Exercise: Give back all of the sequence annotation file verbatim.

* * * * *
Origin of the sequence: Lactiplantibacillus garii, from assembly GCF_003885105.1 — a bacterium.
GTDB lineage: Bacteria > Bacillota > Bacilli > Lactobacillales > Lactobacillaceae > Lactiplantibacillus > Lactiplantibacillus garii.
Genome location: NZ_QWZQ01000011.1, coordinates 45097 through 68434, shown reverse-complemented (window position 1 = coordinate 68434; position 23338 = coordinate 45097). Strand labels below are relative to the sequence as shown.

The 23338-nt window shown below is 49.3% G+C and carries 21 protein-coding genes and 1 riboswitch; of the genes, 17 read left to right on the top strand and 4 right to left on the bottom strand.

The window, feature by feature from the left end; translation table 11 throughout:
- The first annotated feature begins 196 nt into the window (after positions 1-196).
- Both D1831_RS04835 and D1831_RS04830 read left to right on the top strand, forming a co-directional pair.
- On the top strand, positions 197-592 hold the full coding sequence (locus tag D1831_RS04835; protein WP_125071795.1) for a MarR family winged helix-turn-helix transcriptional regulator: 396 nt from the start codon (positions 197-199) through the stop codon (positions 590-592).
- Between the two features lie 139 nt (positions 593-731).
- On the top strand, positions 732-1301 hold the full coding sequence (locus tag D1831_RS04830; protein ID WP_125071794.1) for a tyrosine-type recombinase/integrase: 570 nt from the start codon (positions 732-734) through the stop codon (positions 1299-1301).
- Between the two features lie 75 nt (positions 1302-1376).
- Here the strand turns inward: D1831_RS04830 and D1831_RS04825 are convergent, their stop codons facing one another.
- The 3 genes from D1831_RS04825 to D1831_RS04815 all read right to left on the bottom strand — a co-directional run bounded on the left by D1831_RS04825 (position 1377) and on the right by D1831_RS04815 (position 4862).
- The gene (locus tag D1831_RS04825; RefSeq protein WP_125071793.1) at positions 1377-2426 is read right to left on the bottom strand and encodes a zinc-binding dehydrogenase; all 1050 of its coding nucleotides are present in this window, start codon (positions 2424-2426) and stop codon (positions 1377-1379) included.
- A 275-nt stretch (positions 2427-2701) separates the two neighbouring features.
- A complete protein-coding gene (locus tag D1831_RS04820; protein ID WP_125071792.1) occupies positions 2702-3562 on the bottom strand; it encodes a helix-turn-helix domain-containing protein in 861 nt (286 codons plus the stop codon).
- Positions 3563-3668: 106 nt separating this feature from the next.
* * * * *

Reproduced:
Origin of the sequence: Lactiplantibacillus garii, from assembly GCF_003885105.1 — a bacterium.
GTDB lineage: Bacteria > Bacillota > Bacilli > Lactobacillales > Lactobacillaceae > Lactiplantibacillus > Lactiplantibacillus garii.
Genome location: NZ_QWZQ01000011.1, coordinates 45097 through 68434, shown reverse-complemented (window position 1 = coordinate 68434; position 23338 = coordinate 45097). Strand labels below are relative to the sequence as shown.

The 23338-nt window shown below is 49.3% G+C and carries 21 protein-coding genes and 1 riboswitch; of the genes, 17 read left to right on the top strand and 4 right to left on the bottom strand.

The window, feature by feature from the left end; translation table 11 throughout:
- The first annotated feature begins 196 nt into the window (after positions 1-196).
- Both D1831_RS04835 and D1831_RS04830 read left to right on the top strand, forming a co-directional pair.
- On the top strand, positions 197-592 hold the full coding sequence (locus tag D1831_RS04835; protein WP_125071795.1) for a MarR family winged helix-turn-helix transcriptional regulator: 396 nt from the start codon (positions 197-199) through the stop codon (positions 590-592).
- Between the two features lie 139 nt (positions 593-731).
- On the top strand, positions 732-1301 hold the full coding sequence (locus tag D1831_RS04830; protein ID WP_125071794.1) for a tyrosine-type recombinase/integrase: 570 nt from the start codon (positions 732-734) through the stop codon (positions 1299-1301).
- Between the two features lie 75 nt (positions 1302-1376).
- Here the strand turns inward: D1831_RS04830 and D1831_RS04825 are convergent, their stop codons facing one another.
- The 3 genes from D1831_RS04825 to D1831_RS04815 all read right to left on the bottom strand — a co-directional run bounded on the left by D1831_RS04825 (position 1377) and on the right by D1831_RS04815 (position 4862).
- The gene (locus tag D1831_RS04825; RefSeq protein WP_125071793.1) at positions 1377-2426 is read right to left on the bottom strand and encodes a zinc-binding dehydrogenase; all 1050 of its coding nucleotides are present in this window, start codon (positions 2424-2426) and stop codon (positions 1377-1379) included.
- A 275-nt stretch (positions 2427-2701) separates the two neighbouring features.
- A complete protein-coding gene (locus tag D1831_RS04820; protein ID WP_125071792.1) occupies positions 2702-3562 on the bottom strand; it encodes a helix-turn-helix domain-containing protein in 861 nt (286 codons plus the stop codon).
- Positions 3563-3668: 106 nt separating this feature from the next.